PBL Projects & Insights

Advisory and Local Learning: Saving Wild Horses

Posted by Camille Mortimore on June 21, 2016
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Teacher passion and a big local problem provided one PBL school advisory group a challenge that built their skills, deepened relationships, and helped their community. They teamed up for a place-based, project-based learning partnership that helped them learn to collaborate more effectively, and meet success and failure head on.    Advisory Guide Yakama School
Photo: More than 15,000 wild horses are eating sacred plants and foods of the Yakama Nation. (Toppenish, WA)

Yakama Nation Tribal School in central Washington state began the Wild Horse project, where students researched and designed to solve a big and complex problem. Wild horses—5,000 of them—eating the high plateau desert plants to the ground, destroying sacred and medicinal foods in the process. Clearly, the horses love their environment, but over-population is making food scarce, weakening the horses, and destroying the land. Yakama students and their advisor partnered with Heritage University researchers to document horse movement and feeding patterns, then designed systems to keep the horses away from valued plants. GPS photo plotting, site fencing, data collection and interpretation were used to understand some pretty complex science and technology to save the horses. A solution would mean that healthier wild horses and their tribal neighbors could continue to live in harmony as they have for hundreds of years.

Over the months, the advisory group had a lot of small successes. There were also some challenges: they produced conflicting data, nature refused to cooperate, and they had to manage the disappointment of not actually solving the problem—perhaps none of which seems too surprising with a big, complex problem to solve. What got them through was the mentoring of their advisor who had years of experience in solving really big problems. With that came advisory daily discussions that allowed their frustrations and disappointment to be put out in the open, then channeled into active learning and mutual support. Wild Horse project, where students researched and designed to solve a big and complex problem. Wild horses—5,000 of them—eating the high plateau desert plants to the ground, destroying sacred and medicinal foods in the process. Clearly, the horses love their environment, but over-population is making food scarce, weakening the horses, and destroying the land. Yakama students and their advisor partnered with Heritage University researchers to document horse movement and feeding patterns, then designed systems to keep the horses away from valued plants. GPS photo plotting, site fencing, data collection and interpretation were used to understand some pretty complex science and technology to save the horses. A solution would mean that healthier wild horses and their tribal neighbors could continue to live in harmony as they have for hundreds of years.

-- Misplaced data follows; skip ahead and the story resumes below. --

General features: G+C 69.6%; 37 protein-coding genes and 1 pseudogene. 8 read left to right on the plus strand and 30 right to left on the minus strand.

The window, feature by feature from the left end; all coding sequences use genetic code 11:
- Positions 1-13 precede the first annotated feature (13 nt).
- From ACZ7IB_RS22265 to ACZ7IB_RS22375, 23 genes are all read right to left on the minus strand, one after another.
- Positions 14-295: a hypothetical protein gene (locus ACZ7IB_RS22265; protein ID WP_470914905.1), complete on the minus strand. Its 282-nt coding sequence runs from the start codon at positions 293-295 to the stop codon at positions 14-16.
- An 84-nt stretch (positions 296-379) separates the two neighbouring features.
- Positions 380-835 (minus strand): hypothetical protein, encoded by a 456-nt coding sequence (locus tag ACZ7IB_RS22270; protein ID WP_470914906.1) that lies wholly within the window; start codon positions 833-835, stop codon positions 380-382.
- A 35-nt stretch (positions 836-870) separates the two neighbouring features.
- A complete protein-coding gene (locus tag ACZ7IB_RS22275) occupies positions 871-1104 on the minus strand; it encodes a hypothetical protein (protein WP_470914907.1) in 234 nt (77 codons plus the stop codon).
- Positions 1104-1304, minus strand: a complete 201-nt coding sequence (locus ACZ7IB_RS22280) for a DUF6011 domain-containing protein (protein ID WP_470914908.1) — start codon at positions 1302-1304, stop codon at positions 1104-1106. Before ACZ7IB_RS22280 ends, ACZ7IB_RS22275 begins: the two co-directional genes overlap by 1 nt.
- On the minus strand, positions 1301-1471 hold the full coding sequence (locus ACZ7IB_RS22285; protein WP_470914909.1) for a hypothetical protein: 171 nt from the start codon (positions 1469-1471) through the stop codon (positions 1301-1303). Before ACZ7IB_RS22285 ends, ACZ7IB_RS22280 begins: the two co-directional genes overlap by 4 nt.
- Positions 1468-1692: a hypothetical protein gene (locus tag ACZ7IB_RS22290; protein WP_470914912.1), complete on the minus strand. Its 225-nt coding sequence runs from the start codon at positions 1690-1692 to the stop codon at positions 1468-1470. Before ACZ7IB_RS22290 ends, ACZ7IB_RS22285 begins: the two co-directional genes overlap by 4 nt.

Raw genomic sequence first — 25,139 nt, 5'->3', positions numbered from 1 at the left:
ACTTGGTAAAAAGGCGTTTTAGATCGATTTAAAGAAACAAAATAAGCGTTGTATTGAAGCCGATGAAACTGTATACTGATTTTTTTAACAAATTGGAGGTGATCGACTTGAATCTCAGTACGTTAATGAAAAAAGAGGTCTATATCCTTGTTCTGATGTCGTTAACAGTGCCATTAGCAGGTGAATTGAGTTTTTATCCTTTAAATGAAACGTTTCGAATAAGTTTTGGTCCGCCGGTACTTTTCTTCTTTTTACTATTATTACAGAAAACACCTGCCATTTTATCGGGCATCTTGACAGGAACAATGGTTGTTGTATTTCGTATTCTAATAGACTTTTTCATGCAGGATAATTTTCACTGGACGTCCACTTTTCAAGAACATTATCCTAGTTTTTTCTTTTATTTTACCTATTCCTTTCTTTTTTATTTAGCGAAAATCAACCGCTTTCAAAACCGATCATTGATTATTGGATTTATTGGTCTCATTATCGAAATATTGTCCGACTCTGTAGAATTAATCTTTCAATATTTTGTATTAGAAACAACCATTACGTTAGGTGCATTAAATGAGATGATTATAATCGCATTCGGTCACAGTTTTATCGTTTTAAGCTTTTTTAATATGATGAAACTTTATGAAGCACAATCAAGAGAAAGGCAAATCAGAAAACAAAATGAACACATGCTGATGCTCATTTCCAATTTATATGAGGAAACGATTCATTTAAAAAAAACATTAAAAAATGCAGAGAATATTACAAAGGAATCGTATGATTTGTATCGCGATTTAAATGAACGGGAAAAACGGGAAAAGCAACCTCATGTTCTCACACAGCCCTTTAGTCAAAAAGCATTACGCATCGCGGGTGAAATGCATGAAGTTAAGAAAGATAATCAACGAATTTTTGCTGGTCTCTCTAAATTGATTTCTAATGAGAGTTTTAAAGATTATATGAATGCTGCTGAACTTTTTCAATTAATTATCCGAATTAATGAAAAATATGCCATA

Avalon School Advisory Guide

Like the best of projects, Wild Horse is truly a local problem with real local motivation to solve it, resulting in compelling local benefits. It’s place-based, where partners bring their own local focus, knowledge, and resources to make the science in this project real-world, authentic and engaging. (And the project will continue next year.) The immediate benefits of working as a team made the experience a powerful immersion into real-world work and built 21st century skills: collaboration, communication, critical thinking, and creativity. 

This high school team will remember the Wild Horse experience long into their adult lives. They now have a powerful reference point for working on future team challenges.

What local problem is waiting for your students? What organization or business is likely to be interested in solving that problem? Build the relationship and link their expertise to the talent and energy of your kids. Use advisory group as the home base for strengthening skills, and building team and student agency for their learning and lives.

Yakama Nation Tribal School Project Foundry

Photo: YNTS students measuring GPS photo plots. (Yakama Nation, WA)

The power of the learning comes from “going local,” from being place-based, from starting close to home… getting that, and then moving out to “get” the bigger world.